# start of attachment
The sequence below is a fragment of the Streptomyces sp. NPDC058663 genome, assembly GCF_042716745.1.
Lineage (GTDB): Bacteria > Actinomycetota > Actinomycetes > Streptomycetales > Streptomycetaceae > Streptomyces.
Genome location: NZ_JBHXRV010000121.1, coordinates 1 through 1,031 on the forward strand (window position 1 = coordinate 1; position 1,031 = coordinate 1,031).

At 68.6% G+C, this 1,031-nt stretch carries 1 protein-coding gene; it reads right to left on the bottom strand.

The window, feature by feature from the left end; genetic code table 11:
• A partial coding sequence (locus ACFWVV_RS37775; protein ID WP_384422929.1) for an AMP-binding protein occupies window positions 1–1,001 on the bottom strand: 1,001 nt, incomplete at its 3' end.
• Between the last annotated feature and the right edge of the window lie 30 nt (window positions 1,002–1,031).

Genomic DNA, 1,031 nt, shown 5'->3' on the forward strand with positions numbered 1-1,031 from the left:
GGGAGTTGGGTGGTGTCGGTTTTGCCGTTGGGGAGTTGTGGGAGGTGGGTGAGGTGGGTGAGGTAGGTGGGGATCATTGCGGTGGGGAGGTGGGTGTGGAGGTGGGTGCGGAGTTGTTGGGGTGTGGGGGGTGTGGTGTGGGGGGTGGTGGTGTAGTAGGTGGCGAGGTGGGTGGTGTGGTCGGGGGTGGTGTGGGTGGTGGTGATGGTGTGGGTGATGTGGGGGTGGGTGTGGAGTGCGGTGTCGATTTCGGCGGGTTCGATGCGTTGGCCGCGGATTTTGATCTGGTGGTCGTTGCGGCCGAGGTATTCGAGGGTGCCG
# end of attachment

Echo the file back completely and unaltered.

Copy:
The sequence below is a fragment of the Streptomyces sp. NPDC058663 genome, assembly GCF_042716745.1.
Lineage (GTDB): Bacteria > Actinomycetota > Actinomycetes > Streptomycetales > Streptomycetaceae > Streptomyces.
Genome location: NZ_JBHXRV010000121.1, coordinates 1 through 1,031 on the forward strand (window position 1 = coordinate 1; position 1,031 = coordinate 1,031).

At 68.6% G+C, this 1,031-nt stretch carries 1 protein-coding gene; it reads right to left on the bottom strand.

The window, feature by feature from the left end; genetic code table 11:
• A partial coding sequence (locus ACFWVV_RS37775; protein ID WP_384422929.1) for an AMP-binding protein occupies window positions 1–1,001 on the bottom strand: 1,001 nt, incomplete at its 3' end.
• Between the last annotated feature and the right edge of the window lie 30 nt (window positions 1,002–1,031).

Genomic DNA, 1,031 nt, shown 5'->3' on the forward strand with positions numbered 1-1,031 from the left:
GGGAGTTGGGTGGTGTCGGTTTTGCCGTTGGGGAGTTGTGGGAGGTGGGTGAGGTGGGTGAGGTAGGTGGGGATCATTGCGGTGGGGAGGTGGGTGTGGAGGTGGGTGCGGAGTTGTTGGGGTGTGGGGGGTGTGGTGTGGGGGGTGGTGGTGTAGTAGGTGGCGAGGTGGGTGGTGTGGTCGGGGGTGGTGTGGGTGGTGGTGATGGTGTGGGTGATGTGGGGGTGGGTGTGGAGTGCGGTGTCGATTTCGGCGGGTTCGATGCGTTGGCCGCGGATTTTGATCTGGTGGTCGTTGCGGCCGAGGTATTCGAGGGTGCCG